Square-Enix's fourth Dragon Quest XI S live-stream set for Sept. 26th, 2019, and Masahiro Sakurai is stopping by

A star-studded launch stream!

Square-Enix has one more Dragon Quest XI S live-stream in them, and they're setting it up for the game's launch. This event will kick off Sept. 26th, 2019 at 21:00 JST and run to September 27th, 2019 at 1:00 JST.

The broadcast will be split into two parts, with the first featuring Dragon Quest series creator Yuji Horii and Super Smash Bros. Ultimate director Masahiro Sakurai, and the second featuring the Japanese voice actors for the game.

Sakurai credits Smash Bros. Ultimate's success to the many franchises it includes, shoots down requests for Iron Man and Goku

...but what about Shrek?

As we discussed yesterday, Smash Bros. Ultimate took home a number of awards at the Japan Game Awards 2019, including Game of the Year. During one of his acceptance speeches, Masahiro Sakurai explained what he believes to be the reason why this installment in the series has been so successful. The translation below comes courtesy of PushDustIn.

At the Game Awards 2019, Smash Bros Ultimate broke several records. That was in thanks to the number of series that have contributed to the game. I am incredibly thankful to everyone involved. Let's look back at the pre-release countdown. Smash is truly unique...

It's true that Smash Bros. Ultimate represents an enormous amount of franchises, from first to third parties, including indies. That said, not every request for character cameos is going to be filled. Sakurai once again took a moment to address why certain character requests will never see the light of day in Smash.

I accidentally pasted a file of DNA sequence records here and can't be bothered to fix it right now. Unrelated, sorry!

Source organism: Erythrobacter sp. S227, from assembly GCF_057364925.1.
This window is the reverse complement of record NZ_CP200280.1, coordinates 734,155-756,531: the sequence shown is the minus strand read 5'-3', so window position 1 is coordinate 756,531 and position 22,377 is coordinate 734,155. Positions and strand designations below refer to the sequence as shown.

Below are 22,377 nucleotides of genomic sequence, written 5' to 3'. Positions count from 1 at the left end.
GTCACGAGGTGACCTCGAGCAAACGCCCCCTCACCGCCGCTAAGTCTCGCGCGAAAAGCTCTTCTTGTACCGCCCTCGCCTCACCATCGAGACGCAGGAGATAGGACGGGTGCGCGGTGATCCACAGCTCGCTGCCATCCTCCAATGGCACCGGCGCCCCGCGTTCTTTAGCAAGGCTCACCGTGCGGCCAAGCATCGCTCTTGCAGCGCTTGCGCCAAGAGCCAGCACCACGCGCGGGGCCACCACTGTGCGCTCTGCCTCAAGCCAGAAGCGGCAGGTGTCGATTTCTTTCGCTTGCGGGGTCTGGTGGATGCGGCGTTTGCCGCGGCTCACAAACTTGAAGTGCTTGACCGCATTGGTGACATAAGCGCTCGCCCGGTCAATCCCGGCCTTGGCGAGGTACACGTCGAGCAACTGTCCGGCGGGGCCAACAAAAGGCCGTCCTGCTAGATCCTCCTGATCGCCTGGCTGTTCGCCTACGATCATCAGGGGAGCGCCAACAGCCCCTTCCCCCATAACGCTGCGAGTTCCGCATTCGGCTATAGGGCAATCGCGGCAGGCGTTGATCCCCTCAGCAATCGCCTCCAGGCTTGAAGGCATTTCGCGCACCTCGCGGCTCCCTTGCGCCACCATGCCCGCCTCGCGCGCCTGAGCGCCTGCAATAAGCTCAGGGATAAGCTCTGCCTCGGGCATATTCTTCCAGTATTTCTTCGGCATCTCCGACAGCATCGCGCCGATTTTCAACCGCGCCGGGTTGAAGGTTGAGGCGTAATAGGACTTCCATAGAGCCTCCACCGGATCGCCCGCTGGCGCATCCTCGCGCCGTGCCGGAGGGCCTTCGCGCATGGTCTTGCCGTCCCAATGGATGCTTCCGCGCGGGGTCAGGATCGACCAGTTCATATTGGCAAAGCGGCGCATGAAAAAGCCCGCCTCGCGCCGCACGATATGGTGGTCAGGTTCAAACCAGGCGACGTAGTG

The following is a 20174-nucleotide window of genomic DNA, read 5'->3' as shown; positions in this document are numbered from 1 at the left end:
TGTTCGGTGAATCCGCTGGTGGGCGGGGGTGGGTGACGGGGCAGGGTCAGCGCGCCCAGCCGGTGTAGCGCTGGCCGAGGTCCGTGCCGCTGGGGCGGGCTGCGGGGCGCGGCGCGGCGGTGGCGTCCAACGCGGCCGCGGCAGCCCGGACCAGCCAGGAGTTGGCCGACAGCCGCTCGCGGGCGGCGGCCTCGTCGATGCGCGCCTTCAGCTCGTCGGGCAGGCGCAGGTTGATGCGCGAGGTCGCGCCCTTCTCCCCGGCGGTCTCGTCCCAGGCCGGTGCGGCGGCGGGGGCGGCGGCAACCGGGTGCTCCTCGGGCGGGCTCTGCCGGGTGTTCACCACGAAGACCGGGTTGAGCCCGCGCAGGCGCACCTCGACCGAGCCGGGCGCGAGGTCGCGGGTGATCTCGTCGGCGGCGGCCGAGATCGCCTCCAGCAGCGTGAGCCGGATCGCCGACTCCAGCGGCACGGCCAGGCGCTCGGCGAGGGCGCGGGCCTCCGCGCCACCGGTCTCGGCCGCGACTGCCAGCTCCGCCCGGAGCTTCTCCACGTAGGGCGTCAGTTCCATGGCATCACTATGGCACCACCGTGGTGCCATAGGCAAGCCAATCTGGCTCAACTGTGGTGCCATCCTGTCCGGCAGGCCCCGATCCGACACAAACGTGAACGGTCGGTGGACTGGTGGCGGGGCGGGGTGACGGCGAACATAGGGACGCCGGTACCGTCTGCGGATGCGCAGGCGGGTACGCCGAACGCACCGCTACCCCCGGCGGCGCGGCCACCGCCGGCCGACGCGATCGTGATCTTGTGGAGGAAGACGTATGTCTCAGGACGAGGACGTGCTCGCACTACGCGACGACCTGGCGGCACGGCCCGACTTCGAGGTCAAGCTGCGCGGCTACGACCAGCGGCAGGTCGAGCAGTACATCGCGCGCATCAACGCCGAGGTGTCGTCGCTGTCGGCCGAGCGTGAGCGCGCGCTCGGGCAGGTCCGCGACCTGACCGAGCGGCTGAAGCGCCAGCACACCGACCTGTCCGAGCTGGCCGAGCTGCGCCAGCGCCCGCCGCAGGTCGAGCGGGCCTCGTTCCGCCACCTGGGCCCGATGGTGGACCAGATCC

I get all these kinds of requests from abroad like, "Where is my believed Iron Man?" or "where is my beloved Goku? " However, basically (Smash) will only have content from video games in it.

Smash Bros. Ultimate takes home multiple wins at the Japan Game Awards, including Game of the Year

Sakurai should be proud

Smash Bros. Ultimate has absolutely cleaned up at the Japan Game Awards. The game managed to win the Game of the Year Award, Minister of Economy, Trade and Industry Award, Best Sales Award, and the Award for Excellence. None other than Masahiro Sakurai was on-hand to collect the awards.

Sakurai discusses announcement of additional fighters, his 7-8 year long developmental work on Smash, and more

Masahiro Sakurai's newest column has been released! This time, focusing on the subject of additional DLC fighters being added to Super Smash Bros. Ultimate. Check out the translated summary from PushDustIn and Nokoloc below!

- Like the Fighters Pass, Nintendo will be choosing the characters for additional DLC. Sakurai will make the final decision on if the character would work.

- Sakurai works on each character from it's concept to release, while the development team can work on fighter after fighter.

- Super Smash Bros. Ultimate is the only game Sakurai is actively working on, and all efforts are going into it.

- Sakurai will not be taking a long break.

- Managing the development of DLC is easier then the main release, but there is still a lot to make sure of.

- Development of Smash Ultimate began immediately after Smash Wii U/3DS.

- Sakurai has been actively working on the Smash series for 7~8 years.

- Sakurai still enjoys his job, and feels honored to get to work with many different game franchises. His knowledge of a large variety of games makes him perfect for the job.

- When discussing a specific character for Smash, gameplay is an important consideration.

- Producing characters and the new fighter announcement videos quickly isn't a bad thing.

- The magnitude of a game that is Smash Ultimate is unprecedented. With the game franchise collaborations including spirits, the many songs across many different series, and every fighter returning, Smash Ultimate is truly ultimate.